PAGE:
Tag Archives: Q-Film Weekender

Song Lang (Leon Le, Vietnam, 2018)

A melodrama, subtly told, about a love that becomes impossible, with a resolution in which the audience knows more than the characters.

Screenshot 2019-11-07 at 12.41.09.png

The film is set in 80s Ho Chi Minh. Dung (Lien Binh Phat) is a ruthless enforcer for a debt collector. He meets Linh Phung (Isaac), the star of a Cai Luang opera, when he threatens to burn their costumes if they don´t pay up. They meet again when Linh Phung gets bullied in a bar and they both end up fighting the thugs. Linh Phung´s keys get lost and he ends up spending the night with Dung, playing video games, telling each other the story of their lives, and articulating a shared passion for music, and particularly Cai Luang, a type of popular opera that turns out to be a key to the past of both.

Song Lang, the title of the film, ostensibly refers to the percussion instrument used in Cai Luang. The percussion is supposed to guide the opera and its protagonists down a moral path in life. Ostensibly Song Lang translates literally into ´Two Men´. So here we have two characters, both played by local pop star phenomena, trying to find a moral path through a traumatic history, a shared love of art, the pursuit and abandonment of artistic purpose and drive, and the unfolding of elective affinities, a friendship of the heart, that is also imbued with incipient desire.

Screenshot 2019-11-07 at 12.46.55.png

The feelings of the characters are expressed through opera (Cai Luang), very beautiful, full of feeling, expressing what the characters can´t. I love the showbiz milieu, the campiness of it, and it combines well with the harshness of the life depicted. The most striking thing about this film is the imagery, every composition is interesting, evocative, expressive. Both itself and also conveying mood, feeling. I was very moved by it. I like the way it melds flashback, comic books, video games, all to evoke a way of life, background, texture, the way that the characters are fleshed out, given histories. The two protagonists are meant for each other but can´t be. And one will never know how close it came to being, or what the other one really felt and did. A beautiful melodrama which brings to mind in different ways the best work of Wong Kar Wai and Richard Linklater.Screenshot 2019-11-07 at 10.29.21.png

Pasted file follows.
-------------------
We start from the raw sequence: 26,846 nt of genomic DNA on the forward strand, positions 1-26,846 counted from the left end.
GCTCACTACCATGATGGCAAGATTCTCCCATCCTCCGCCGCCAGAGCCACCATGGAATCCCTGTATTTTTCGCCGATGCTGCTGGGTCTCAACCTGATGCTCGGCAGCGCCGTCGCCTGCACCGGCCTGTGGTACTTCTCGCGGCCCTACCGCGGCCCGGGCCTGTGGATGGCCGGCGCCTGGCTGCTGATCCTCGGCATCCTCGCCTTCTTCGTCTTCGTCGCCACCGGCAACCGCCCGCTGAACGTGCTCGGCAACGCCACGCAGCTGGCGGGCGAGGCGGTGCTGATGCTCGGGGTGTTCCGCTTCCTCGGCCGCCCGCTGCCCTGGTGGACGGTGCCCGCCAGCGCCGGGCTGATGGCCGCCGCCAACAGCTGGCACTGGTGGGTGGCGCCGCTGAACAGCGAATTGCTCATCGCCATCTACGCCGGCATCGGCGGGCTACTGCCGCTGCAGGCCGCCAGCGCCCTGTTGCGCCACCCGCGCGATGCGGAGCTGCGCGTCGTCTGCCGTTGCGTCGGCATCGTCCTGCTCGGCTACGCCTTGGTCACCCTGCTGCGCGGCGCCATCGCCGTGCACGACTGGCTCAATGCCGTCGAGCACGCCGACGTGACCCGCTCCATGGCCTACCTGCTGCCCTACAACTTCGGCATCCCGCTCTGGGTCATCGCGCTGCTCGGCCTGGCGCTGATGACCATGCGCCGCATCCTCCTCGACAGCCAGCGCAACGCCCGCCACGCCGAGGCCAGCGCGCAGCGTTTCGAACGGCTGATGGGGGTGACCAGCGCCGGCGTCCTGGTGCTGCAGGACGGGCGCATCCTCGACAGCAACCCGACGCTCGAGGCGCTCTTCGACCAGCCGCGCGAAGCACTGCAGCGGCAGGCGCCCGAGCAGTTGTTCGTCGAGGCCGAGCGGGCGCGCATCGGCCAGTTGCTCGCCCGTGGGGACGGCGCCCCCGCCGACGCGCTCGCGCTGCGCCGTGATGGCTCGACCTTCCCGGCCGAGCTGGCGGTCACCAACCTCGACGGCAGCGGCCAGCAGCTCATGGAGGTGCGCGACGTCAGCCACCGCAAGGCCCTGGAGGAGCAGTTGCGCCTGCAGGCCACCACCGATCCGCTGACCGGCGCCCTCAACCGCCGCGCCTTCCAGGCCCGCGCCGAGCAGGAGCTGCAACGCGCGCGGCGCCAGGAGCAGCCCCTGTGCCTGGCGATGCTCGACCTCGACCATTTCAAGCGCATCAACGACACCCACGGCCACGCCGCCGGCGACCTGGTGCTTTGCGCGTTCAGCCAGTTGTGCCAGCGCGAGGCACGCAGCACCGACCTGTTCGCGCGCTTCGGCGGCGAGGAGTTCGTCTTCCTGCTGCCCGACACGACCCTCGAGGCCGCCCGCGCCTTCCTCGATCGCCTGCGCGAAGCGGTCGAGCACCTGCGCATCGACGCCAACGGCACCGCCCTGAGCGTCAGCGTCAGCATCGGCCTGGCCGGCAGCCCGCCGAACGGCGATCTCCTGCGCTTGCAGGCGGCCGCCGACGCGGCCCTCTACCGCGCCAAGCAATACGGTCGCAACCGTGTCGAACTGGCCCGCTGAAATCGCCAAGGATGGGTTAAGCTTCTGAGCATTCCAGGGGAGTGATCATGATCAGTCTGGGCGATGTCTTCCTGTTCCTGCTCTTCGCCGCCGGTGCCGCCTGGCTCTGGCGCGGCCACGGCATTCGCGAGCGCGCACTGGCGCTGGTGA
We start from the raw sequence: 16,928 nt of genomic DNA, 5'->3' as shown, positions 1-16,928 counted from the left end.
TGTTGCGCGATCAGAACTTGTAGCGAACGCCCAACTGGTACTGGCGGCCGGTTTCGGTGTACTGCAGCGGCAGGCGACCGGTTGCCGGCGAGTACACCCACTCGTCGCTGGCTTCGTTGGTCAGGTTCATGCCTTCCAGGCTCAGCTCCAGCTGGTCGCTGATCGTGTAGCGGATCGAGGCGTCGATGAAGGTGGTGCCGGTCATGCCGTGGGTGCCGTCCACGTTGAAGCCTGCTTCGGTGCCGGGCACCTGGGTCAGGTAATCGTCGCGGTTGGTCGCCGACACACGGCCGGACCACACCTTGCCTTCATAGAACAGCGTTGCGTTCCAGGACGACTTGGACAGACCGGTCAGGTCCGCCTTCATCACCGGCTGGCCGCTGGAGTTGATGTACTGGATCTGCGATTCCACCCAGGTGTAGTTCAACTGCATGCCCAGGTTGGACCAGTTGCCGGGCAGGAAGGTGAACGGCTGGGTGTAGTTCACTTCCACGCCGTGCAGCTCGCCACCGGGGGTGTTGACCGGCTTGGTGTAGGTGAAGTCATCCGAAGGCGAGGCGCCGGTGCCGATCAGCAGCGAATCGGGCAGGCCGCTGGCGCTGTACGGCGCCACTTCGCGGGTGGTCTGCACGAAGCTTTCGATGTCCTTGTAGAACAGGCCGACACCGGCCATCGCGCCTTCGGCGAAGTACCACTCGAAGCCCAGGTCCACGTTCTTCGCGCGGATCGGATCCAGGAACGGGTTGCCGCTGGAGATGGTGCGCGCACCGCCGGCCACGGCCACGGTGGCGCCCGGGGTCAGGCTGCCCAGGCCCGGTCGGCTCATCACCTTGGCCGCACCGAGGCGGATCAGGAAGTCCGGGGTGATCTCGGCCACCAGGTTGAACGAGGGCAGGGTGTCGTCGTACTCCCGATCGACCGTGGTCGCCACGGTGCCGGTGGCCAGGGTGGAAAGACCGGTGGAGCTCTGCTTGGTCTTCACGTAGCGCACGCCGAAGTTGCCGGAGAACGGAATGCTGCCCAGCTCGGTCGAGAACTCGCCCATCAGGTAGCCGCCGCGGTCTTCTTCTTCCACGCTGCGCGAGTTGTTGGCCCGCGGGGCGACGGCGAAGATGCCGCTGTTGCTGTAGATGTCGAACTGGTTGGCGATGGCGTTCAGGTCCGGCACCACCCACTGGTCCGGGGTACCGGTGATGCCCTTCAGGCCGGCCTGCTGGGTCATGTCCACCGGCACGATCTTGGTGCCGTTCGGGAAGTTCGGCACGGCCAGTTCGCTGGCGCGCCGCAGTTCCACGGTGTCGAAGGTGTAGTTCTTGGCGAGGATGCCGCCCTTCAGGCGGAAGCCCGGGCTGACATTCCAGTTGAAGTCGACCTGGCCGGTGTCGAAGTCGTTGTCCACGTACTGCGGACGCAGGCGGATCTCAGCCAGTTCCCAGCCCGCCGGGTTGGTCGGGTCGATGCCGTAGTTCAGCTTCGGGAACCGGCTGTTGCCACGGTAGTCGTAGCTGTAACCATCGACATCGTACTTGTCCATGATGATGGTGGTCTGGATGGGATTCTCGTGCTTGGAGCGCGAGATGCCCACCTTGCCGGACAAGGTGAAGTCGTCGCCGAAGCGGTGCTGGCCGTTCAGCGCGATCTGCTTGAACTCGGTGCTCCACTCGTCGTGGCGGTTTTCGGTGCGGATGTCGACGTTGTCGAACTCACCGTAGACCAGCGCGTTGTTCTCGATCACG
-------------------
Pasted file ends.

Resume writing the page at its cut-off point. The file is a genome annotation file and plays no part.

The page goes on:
LGBTQ audiences may have reservations about the end but I think the melodrama recquires it and I personally loved it. Moreover, Song Lang is a great film,  one that will last, though you probably won´t get many opportunities to be seen on a big screen. See it while you can.

Playing as part of the Q-Film Weekender at the Northampton Playhouse

José Arroyo

Madame (Stephane Riethauser)


Madame is Caroline, a ninety-year old self-made woman who´s countered and overcome sexism all her life with wit and with humour. Her grandson Stéphane is now victim of  homophobia. when he tries to overcome that which he´s internalised, he finds his grandmother externalising it for and onto him.  The sufferings of grandmother and grandson both stem from sexism. But as the film unfolds and he comes to accept his homosexuality, she becomes part of the problem. Will their love overcome his insistence on being himself?

A beautiful documentary. A love letter from a gay grandson to his grandmother, and to my knowledge, unique in covering this thematic. It´s beautifully structured and narrated, with a poetic voice-over that gets at the heart of the sexism in society, founded on homophobia, and so encompassing that it makes Stéphane turn against himself and against nature. That it´s so beautifully conveyed is extraordinary. The filmmaker is lucky in having so much audio-visual material, covering his whole life, to draw upon. But it takes artistry to give it such poetic shape, to make the strong and pointed political implications seem so simple and to give the impression that they unfurl so naturally.

Madame and her grandson are both very charismatic, which helps. If the film had nothing else, that alone would make it watchable. But there is so much more: the narration, the structure, the editing, the choice of music, the gentle and insistent attempts to understand oneself and each other. Very beautiful.

Playing as part of the Q-Film Weekender at the Northampton Playhouse

José Arroyo